"The pool was approximately 200 feet in length and one fourth of it was set apart from the rest by a rope stretched across the pool. A person reasonably could infer that the portion so set apart was designed for diving as evidenced by the presence of the diving board, and the defendant knew or should have known that in an area so set apart, at least when there were no warning signs, patrons would dive from the sides of the pool as well as from a springboard. Plaintiff apparently was not familiar with the underwater physical features of the pool and could not, because of the muddy water, see the bottom of the pool, but he was not required to make a critical examination of the facilities, and he was entitled to rely to a certain extent that defendant would not invite him to use a dangerous facility." Boll v. Spring Lake Park, Inc., supra at 863. (emphasis added)

Although the court held that the plaintiff was not contributorily negligent as a matter of law, it did state that under the facts and circumstances of the case the jury could have found the plaintiff contributorily negligent. The defendant in the case before us extrapolates from this that the jury could have found that the plaintiff was negligent in failing to first ascertain the depth of the water as he could not see the bottom of the pool. The defendant is misreading Boll. Under the facts of Boll the jury could have found that warning signs were posted (if they chose to believe the defendant's evidence) and therefore found that the plaintiff was negligent in diving despite the existence of these warnings. The jury was so instructed. The defendant's contributory negligence instruction was paraphrased in the Boll decision:

"Instruction No. 5 submitted that if the jury found that plaintiff came on the premises when it was daylight and visibility was good, that he elected to enter the pool by diving from the wall where no provision was made for diving and where there was a clearly visible notice or sign reading `Shallow 2 feet' which plaintiff saw or should have seen, that plaintiff was sufficiently mature to appreciate the danger and failed to exercise ordinary care, then the jury should find for defendant." Id., at 864 (emphasis added)

The Boll instruction permitted the jury to find the plaintiff negligent only if he proceeded to dive when he knew or should have known of the existence of the danger. The instruction imposed no duty on the plaintiff to first determine the actual depth of the muddy water. An instruction to that effect would have been improper, because it would have required the plaintiff to make a critical examination of the facilities, which the court had noted the plaintiff was not obligated to do under the facts and circumstances of the case

Turning to the facts of the case before us, we find that even viewing the facts in the light most favorable to the defendant's position, the plaintiff was under no duty to first determine the depth of the water merely because she was unable to see the bottom. The plaintiff dove into the pool at a spot where a sign indicated that the water was five feet deep at the center. There were no signs prohibiting diving at that spot, nor were any oral warnings made to the plaintiff indicating the danger involved in diving at that point. The fact that the water was murky, rather than imposing upon her a duty to ascertain the depth of the water, actually further justified her reliance on the depth markings provided by the defendant. As noted in Boll v. Spring Lake Park, Inc., supra, the plaintiff could rely to a certain extent on the assumption that the defendant would not invite her to use a dangerous facility. While she was under a duty to exercise ordinary care to avoid known or appreciated dangers and to discover conditions of danger which a prudent person in the exercise of ordinary care under similar circumstances would discover, plaintiff was not required to make a critical inspection of the pool. Under the facts of this case the existence of murky water would not impose a duty on the plaintiff to determine the actual depth of the water before diving. That would be a critical examination of the facilities, which under Boll v. Spring Lake Park, Inc., supra, plaintiff would not have to undertake. Therefore, the trial court properly sustained the plaintiff's motion for a new trial on the basis that defendant's contributory negligence instruction improperly stated the law.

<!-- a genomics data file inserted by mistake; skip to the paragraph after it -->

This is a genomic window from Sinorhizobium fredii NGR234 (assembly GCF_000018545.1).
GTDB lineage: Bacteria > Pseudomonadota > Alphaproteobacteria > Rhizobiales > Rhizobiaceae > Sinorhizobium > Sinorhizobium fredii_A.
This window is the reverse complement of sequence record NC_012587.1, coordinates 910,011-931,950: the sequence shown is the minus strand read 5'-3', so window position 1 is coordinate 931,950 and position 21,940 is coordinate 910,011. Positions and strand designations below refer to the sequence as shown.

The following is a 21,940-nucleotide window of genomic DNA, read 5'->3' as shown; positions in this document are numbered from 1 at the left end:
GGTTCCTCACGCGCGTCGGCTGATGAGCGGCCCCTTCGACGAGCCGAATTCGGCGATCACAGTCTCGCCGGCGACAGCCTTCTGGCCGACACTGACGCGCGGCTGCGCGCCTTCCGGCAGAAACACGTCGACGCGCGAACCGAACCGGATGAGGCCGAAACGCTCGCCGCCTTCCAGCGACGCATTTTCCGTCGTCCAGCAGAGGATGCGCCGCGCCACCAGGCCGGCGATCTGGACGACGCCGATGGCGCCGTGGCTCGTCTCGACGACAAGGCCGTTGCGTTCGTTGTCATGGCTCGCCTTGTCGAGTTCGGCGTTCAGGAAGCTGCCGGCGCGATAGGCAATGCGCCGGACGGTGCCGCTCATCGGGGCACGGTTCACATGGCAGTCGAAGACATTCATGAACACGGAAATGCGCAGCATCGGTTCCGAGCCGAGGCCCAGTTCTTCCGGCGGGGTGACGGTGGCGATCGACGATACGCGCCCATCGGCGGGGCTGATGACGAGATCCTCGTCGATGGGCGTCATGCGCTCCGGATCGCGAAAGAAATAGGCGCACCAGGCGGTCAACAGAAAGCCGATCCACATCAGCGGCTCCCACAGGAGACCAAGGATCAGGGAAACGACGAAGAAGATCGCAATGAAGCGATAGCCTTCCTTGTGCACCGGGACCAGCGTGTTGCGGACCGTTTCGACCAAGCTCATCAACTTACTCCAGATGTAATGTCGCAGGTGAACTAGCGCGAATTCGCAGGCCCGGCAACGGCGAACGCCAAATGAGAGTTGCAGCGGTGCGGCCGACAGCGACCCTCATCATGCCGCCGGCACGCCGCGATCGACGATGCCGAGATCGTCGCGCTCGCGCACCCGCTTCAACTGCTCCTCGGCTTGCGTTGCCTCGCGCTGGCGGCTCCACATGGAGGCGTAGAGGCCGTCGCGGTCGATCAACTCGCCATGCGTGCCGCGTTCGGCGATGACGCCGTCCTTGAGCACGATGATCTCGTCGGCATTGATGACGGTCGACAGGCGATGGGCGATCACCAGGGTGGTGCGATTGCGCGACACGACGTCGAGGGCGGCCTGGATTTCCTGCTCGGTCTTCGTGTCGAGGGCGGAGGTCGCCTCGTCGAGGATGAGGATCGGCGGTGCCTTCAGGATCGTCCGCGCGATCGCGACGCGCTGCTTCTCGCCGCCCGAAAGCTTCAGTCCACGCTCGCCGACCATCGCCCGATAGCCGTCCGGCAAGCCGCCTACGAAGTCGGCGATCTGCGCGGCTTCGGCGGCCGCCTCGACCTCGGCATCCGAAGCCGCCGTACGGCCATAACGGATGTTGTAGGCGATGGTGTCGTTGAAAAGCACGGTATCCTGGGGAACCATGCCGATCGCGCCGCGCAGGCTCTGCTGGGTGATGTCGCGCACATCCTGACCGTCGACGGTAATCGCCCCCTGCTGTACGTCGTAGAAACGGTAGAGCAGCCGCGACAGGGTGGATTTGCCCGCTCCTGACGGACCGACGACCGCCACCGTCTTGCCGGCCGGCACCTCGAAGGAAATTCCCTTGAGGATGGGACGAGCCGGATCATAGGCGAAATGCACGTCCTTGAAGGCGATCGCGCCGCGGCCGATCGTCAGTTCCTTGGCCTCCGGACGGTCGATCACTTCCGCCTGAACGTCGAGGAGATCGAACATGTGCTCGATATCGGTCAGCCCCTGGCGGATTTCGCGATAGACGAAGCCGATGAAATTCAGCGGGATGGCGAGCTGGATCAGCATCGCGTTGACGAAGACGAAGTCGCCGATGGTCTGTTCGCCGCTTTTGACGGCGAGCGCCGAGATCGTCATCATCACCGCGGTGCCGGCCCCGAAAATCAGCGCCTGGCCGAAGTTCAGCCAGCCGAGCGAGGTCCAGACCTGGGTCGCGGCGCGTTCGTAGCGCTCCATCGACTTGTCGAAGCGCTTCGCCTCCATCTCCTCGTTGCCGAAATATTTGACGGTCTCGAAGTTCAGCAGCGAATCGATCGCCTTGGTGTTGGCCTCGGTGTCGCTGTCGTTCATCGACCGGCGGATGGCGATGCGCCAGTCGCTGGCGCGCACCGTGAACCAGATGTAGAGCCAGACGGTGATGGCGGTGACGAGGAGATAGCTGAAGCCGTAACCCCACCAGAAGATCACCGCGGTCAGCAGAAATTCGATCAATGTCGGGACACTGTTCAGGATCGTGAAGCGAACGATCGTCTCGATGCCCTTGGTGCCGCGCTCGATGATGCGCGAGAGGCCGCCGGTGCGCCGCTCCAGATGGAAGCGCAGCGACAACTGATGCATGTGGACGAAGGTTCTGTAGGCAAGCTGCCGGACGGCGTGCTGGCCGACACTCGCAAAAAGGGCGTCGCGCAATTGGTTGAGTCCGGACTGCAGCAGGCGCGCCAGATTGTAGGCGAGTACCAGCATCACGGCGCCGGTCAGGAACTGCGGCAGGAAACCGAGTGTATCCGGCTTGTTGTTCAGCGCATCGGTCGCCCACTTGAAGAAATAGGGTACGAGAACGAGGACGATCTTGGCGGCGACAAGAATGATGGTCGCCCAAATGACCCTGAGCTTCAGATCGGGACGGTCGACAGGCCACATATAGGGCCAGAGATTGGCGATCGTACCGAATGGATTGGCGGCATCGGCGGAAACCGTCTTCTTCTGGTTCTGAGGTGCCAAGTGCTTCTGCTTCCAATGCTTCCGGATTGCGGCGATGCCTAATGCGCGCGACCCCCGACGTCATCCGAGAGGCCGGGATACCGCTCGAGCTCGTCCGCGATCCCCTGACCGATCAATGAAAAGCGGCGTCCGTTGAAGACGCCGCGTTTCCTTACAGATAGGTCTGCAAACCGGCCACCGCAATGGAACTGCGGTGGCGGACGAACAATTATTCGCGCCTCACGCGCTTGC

Our opinion is not to be construed as foreclosing the defendant in a new trial from submitting a proper contributory negligence instruction. There was evidence introduced at trial indicating that the water was clear and that the bottom was visible. Further evidence could be produced to show that in seeing the bottom, a prudent person could determine that the water was substantially less than five feet deep. Thus, it could be shown that the danger could have been appreciated by her and that she was negligent in proceeding with her dive despite the apparent danger. Furthermore, upon appropriate proof, it is possible that the manner in which plaintiff dove, even if the water were in fact five feet deep, could have been a failure to exercise reasonable care.

The judgment is affirmed and the cause remanded

KELLY, P. J., and WILLIAM H. CRANDALL, Jr., Special Judge, concur